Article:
Jeannine Chartier Hanscom
The cheeky humor of this swashbuckling adventure will keep even that parrot reading over the shoulder entertained.
Rumor has it there’s a pirate treasure on Sanibel Island and, naturally, just about everyone thinks they deserve to find it. Reporter Jack Tyler is drawn into the ensuing mayhem along with a motley group of treasure seekers because, as stated in the opening chapter, “frankly, there’s a bit of pirate in everyone.” Among the wannabe buccaneers is an old nemesis who seeks revenge against Jack for a career-ending story about him, a trio of uniquely named old security guards, and an attractive single mother and her young son. The race for gold brings this strange group together in a tale of greed and revenge peppered with a healthy dose of cynical humor.
As the quirky cast of characters rush for the gold, alleged to have been buried by a pirate “a long time ago,” protagonist Jack finds himself tempted right along with all the rest. As the action intensifies, even Jack’s constant irreverent humor can’t keep him from dangerous situations.
J. M. Fisher’s novel is an interesting mix of humor and suspense. Readers will find themselves pulled into the action, curious about which group will get to the treasure first and what the real bounty may be. Characterization is satisfactory, although Jack comes across as the type of guy who treats nearly every situation as an opportunity for a one-liner, whether appropriate or not. He does eventually show depth in knowing when to drop the comedy when things heat up a bit too much. Other characters are adequately realized, and some of their monikers are as goofy as their antics—for instance, Milton Bradley and Cliff Notes, and a reporter named Lois Toldmeso. A particular character that everyone else keeps thinking is dead proves one of the more comical devices in the narrative.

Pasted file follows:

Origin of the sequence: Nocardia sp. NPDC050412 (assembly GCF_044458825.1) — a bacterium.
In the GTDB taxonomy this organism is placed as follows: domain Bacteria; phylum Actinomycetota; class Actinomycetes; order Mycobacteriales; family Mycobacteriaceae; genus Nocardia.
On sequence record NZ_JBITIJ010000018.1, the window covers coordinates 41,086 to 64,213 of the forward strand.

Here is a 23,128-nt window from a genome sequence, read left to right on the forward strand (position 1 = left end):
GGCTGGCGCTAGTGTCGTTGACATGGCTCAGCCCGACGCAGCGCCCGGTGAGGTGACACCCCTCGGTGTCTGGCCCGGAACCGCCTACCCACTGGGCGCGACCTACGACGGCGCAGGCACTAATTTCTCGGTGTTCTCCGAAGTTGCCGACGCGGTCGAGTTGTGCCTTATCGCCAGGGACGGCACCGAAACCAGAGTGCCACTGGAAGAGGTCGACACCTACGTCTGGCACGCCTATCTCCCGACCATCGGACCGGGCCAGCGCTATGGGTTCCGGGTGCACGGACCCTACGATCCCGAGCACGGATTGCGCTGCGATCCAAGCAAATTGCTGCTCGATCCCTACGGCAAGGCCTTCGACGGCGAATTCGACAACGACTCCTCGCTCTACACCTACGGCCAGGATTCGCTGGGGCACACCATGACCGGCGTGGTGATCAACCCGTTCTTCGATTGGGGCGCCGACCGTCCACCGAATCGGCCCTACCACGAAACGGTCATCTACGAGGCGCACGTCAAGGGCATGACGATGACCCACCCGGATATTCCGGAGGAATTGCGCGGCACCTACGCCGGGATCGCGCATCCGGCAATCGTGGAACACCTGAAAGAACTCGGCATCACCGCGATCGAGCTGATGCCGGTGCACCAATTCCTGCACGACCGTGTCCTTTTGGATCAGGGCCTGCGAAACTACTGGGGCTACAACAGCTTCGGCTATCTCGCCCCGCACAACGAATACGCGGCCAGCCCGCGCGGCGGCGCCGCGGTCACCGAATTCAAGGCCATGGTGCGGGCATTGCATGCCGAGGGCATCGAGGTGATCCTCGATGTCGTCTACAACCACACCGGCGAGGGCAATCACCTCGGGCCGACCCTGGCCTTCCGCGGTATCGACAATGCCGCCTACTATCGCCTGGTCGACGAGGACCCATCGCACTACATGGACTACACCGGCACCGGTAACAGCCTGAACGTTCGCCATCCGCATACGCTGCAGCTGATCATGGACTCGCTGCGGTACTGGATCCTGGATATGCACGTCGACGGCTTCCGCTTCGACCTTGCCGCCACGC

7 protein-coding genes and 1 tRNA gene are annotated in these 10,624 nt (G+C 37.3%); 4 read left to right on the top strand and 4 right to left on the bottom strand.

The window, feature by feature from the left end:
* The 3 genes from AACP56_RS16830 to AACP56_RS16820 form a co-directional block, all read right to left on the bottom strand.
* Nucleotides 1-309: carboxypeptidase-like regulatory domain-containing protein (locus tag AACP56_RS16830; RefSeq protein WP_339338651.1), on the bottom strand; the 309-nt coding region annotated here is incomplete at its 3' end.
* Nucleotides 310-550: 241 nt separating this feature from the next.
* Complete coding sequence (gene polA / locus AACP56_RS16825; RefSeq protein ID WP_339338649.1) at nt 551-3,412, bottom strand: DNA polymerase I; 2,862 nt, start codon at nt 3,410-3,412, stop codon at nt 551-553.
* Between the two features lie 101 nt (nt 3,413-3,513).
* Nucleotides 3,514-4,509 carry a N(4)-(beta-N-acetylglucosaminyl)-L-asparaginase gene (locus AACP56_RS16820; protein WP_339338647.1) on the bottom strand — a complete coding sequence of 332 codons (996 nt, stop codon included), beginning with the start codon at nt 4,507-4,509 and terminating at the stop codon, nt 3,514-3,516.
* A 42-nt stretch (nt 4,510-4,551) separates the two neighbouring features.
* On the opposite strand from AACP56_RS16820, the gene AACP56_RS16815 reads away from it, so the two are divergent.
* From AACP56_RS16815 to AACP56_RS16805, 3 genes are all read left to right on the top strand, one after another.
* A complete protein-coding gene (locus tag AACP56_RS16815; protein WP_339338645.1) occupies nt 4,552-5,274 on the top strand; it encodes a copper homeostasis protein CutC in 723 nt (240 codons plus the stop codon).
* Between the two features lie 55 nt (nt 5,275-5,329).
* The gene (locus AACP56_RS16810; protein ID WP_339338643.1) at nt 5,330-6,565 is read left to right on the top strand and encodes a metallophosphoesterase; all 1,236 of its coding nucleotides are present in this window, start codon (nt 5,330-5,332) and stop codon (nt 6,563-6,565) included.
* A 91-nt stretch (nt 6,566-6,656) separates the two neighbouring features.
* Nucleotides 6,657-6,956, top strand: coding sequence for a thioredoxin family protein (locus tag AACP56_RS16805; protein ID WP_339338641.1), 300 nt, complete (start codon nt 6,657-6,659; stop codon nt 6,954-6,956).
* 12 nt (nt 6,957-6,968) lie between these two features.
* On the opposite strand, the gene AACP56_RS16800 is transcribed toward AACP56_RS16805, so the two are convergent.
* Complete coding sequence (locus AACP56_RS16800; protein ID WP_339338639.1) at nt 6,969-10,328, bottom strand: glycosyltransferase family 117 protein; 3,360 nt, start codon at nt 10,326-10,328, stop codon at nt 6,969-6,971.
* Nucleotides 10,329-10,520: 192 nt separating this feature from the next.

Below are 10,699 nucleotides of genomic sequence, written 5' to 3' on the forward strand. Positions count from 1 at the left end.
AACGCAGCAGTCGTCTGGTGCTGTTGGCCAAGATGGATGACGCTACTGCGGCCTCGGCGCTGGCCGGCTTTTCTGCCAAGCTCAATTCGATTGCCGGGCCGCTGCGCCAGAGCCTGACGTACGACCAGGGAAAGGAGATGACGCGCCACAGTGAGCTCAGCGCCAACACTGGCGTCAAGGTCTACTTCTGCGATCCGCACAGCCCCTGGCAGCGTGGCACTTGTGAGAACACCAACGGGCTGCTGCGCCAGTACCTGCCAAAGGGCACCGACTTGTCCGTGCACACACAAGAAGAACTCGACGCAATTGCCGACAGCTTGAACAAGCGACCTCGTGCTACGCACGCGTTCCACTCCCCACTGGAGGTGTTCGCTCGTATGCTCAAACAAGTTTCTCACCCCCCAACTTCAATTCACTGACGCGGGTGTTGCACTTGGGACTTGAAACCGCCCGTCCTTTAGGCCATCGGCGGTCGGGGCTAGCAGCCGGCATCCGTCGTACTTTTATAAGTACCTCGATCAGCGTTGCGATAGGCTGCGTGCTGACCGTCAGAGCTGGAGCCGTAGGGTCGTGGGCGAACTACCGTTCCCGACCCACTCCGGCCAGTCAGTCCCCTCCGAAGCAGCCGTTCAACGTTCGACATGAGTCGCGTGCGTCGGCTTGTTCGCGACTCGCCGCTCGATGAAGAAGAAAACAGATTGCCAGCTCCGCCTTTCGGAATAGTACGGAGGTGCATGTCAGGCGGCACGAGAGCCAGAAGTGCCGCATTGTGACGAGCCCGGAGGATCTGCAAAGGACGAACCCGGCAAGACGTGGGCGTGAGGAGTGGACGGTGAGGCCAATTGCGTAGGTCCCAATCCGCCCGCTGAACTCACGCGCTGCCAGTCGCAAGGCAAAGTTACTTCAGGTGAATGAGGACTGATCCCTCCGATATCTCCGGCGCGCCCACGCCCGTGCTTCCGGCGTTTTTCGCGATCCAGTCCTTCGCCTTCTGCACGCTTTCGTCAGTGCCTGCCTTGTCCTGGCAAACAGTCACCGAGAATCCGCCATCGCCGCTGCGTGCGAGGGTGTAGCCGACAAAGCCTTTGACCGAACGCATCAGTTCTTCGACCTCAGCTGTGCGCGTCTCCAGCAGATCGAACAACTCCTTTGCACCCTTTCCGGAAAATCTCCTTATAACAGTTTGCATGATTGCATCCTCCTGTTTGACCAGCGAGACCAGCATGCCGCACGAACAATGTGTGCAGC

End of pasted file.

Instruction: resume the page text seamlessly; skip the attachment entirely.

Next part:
The overall irreverent tone of Desire is emphasized by the frequent interjection of Jack’s thoughts, as well as the thoughts of other characters. However, these musings often interrupt the flow, as most of them are set apart in italicized paragraphs that tend to disrupt the context rather than enhance it.
Fisher, whose other works include Dangerous, his first novel featuring Jack Tyler, knows how to tell a story effectively. The book is structured well, with a conclusion that wraps things up nicely, and the few typos never significantly detract from the narrative. The cover is appealing and hints at elements of the story just enough to intrigue.
The humor in Desire may not be for everyone, and at certain points it feels forced or overdone. But the cheeky tone never crosses the line into mean-spirited, and there are genuinely witty moments. While some readers may wish for a more serious tone to match some of the weightier moments, Desire will appeal to those who enjoy light-hearted mysteries and palpable comedy.
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